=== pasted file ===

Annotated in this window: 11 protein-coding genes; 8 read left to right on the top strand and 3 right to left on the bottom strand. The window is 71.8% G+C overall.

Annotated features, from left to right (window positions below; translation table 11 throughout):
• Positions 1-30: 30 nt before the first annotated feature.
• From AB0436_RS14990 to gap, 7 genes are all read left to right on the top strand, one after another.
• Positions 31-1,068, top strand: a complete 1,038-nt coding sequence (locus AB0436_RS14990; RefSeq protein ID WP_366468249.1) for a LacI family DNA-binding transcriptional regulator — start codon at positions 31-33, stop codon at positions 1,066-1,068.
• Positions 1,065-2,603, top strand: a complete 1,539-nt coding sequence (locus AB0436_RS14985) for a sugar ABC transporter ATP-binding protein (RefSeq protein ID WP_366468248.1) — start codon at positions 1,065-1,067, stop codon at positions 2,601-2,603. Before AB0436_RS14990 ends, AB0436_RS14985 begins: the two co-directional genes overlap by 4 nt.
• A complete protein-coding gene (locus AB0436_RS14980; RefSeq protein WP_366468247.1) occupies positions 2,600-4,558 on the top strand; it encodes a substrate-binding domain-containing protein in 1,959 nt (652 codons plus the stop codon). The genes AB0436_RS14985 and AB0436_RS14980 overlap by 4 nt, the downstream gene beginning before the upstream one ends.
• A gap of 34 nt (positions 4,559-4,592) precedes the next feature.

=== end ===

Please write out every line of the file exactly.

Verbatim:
Annotated in this window: 11 protein-coding genes; 8 read left to right on the top strand and 3 right to left on the bottom strand. The window is 71.8% G+C overall.

Annotated features, from left to right (window positions below; translation table 11 throughout):
• Positions 1-30: 30 nt before the first annotated feature.
• From AB0436_RS14990 to gap, 7 genes are all read left to right on the top strand, one after another.
• Positions 31-1,068, top strand: a complete 1,038-nt coding sequence (locus AB0436_RS14990; RefSeq protein ID WP_366468249.1) for a LacI family DNA-binding transcriptional regulator — start codon at positions 31-33, stop codon at positions 1,066-1,068.
• Positions 1,065-2,603, top strand: a complete 1,539-nt coding sequence (locus AB0436_RS14985) for a sugar ABC transporter ATP-binding protein (RefSeq protein ID WP_366468248.1) — start codon at positions 1,065-1,067, stop codon at positions 2,601-2,603. Before AB0436_RS14990 ends, AB0436_RS14985 begins: the two co-directional genes overlap by 4 nt.
• A complete protein-coding gene (locus AB0436_RS14980; RefSeq protein WP_366468247.1) occupies positions 2,600-4,558 on the top strand; it encodes a substrate-binding domain-containing protein in 1,959 nt (652 codons plus the stop codon). The genes AB0436_RS14985 and AB0436_RS14980 overlap by 4 nt, the downstream gene beginning before the upstream one ends.
• A gap of 34 nt (positions 4,559-4,592) precedes the next feature.